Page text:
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Southport Reporter®

Edition No. 100

Date:- 24 May 2003

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POD PUT THROUGH PACES...............

DISABLED, elderly and blind groups are helping to shape the future of local government in Liverpool. 

Representatives from voluntary and disabled-led groups in the city are putting one of the council’s hi-tech pavement pods through its paces to make sure it’s accessible and user-friendly for everyone. 

The special consultation is to involve as many different sections of the community as possible in the development of the pods, transforming the way people can get in touch with the council.

Located at the heart of Liverpool’s communities, the pods will allow local people who don’t have access to computers to contact the council, on-line, round-the-clock. People wanting to contact friends and relatives in the UK or overseas will also be able to use the pods to send e-mails, text messages, photo mail and even picture postcards, free of charge.

From on-line payments, to changing an address, to booking tickets for festivals and concerts, the kiosks will give even more people easy access to council services, with touch screens and printing facilities. A useful ‘Help Me’ button will also give people on-screen help if they get stuck.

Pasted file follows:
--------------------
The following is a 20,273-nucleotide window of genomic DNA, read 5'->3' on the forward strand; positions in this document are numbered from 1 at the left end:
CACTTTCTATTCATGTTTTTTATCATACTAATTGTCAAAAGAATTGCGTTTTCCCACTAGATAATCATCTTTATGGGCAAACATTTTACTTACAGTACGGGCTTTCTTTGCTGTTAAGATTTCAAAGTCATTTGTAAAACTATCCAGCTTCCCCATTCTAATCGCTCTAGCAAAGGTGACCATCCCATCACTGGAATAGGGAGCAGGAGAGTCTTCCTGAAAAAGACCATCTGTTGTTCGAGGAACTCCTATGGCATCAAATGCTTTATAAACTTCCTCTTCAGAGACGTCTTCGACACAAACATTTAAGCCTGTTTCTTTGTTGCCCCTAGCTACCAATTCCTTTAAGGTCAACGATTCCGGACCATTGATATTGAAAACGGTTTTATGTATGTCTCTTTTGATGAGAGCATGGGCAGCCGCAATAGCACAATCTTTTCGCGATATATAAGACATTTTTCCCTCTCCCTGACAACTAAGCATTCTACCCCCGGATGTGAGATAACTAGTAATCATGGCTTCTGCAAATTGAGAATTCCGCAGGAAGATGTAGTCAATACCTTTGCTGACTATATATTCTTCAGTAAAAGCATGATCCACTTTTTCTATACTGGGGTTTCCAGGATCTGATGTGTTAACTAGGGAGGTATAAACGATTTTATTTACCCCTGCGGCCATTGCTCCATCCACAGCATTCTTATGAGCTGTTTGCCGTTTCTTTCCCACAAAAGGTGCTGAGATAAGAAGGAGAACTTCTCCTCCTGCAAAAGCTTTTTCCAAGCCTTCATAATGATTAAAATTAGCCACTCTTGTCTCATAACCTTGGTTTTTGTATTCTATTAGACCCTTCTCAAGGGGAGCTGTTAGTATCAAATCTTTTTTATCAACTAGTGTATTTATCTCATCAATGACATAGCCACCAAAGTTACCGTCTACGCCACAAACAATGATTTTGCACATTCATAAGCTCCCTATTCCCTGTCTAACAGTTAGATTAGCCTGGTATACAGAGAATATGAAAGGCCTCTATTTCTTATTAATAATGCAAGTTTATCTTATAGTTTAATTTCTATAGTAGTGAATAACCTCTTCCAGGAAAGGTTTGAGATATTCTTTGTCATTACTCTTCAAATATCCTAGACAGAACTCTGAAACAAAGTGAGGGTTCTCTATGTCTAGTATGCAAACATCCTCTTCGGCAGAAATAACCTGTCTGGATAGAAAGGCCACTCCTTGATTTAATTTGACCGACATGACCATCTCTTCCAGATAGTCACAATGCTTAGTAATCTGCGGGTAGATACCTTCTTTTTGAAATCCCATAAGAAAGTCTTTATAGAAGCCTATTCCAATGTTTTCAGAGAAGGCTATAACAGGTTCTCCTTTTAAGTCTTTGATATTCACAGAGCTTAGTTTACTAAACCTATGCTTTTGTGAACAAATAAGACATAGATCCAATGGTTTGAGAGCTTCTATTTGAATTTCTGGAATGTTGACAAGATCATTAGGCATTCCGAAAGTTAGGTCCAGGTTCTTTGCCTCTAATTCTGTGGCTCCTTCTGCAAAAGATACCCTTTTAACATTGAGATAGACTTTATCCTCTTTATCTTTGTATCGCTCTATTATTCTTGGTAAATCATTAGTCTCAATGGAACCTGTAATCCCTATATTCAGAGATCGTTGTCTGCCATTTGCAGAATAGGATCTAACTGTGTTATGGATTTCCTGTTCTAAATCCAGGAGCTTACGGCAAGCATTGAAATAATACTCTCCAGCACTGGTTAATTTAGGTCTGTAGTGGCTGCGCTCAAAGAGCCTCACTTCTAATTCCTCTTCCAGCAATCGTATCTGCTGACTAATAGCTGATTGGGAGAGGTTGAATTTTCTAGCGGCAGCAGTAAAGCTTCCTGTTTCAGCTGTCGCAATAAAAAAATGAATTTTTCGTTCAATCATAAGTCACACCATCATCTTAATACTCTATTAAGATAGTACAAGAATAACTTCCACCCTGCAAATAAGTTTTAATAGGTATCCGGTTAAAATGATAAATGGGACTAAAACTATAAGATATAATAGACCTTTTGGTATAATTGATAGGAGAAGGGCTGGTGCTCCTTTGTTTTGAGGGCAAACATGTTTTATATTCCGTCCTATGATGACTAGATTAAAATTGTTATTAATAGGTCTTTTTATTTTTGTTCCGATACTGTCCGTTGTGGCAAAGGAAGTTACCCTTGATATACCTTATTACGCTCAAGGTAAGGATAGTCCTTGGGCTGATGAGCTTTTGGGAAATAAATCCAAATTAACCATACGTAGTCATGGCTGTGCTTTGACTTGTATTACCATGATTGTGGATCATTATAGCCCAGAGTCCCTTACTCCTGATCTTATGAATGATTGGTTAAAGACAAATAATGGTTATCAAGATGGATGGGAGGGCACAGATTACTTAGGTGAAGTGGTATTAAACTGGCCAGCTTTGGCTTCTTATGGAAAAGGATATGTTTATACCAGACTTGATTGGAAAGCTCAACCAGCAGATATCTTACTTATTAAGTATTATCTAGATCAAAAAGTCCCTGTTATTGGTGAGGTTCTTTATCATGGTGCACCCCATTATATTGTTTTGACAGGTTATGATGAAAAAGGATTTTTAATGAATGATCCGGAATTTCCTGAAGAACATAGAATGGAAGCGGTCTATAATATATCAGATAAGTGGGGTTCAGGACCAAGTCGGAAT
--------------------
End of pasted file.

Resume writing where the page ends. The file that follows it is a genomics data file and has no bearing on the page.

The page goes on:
The pods will be opening up a whole new ‘e-world’ for local residents and visitors to the city. 

By 2007, tourists could be stopping off at one of the city’s pods throughout the city, to find out about the history and culture of the exact part of Liverpool they are in, and its location in relation to the rest of the city. 

They could embark on their own hi-tech history trail of the city, and will even be able to log on to the city’s website and browse through over 90 million images, via the city’s on-line, digital archives - thanks to the proposed £40m Digital Heritage Centre at the central library. Visitors and locals alike could even trace their family tree from the pavement. 

The hi-tech pods will be vandal proof and durable, and linked to CCTV. They could provide direct access to the police, Crimestoppers and the Safer Merseyside Partnership, as well as information and access to GP’s, local businesses, the job centre, voluntary services and tourist information.

The city council’s executive member for e-government, Councillor Chris Newby, said:- “The introduction of on-street kiosks throughout the city will close the digital divide and bring council services even closer to our communities. 

It’s vital that we communicate with all our residents and make sure the kiosks are accessible, convenient and easy to use for everyone. I’m delighted this consultation is taking place to give different sections of the community the chance to play their part in shaping the development of the kiosks.” 


A pilot of eight pods are planned by the end of the year in Woolton Village, Allerton Road, Toxteth, Garston, Anfield, Croxteth, West Derby Road and the city-centre. There are plans to set up a full network of kiosks, covering every area of the city.

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WALK ON, WITH FAITH AS YOUR GUIDE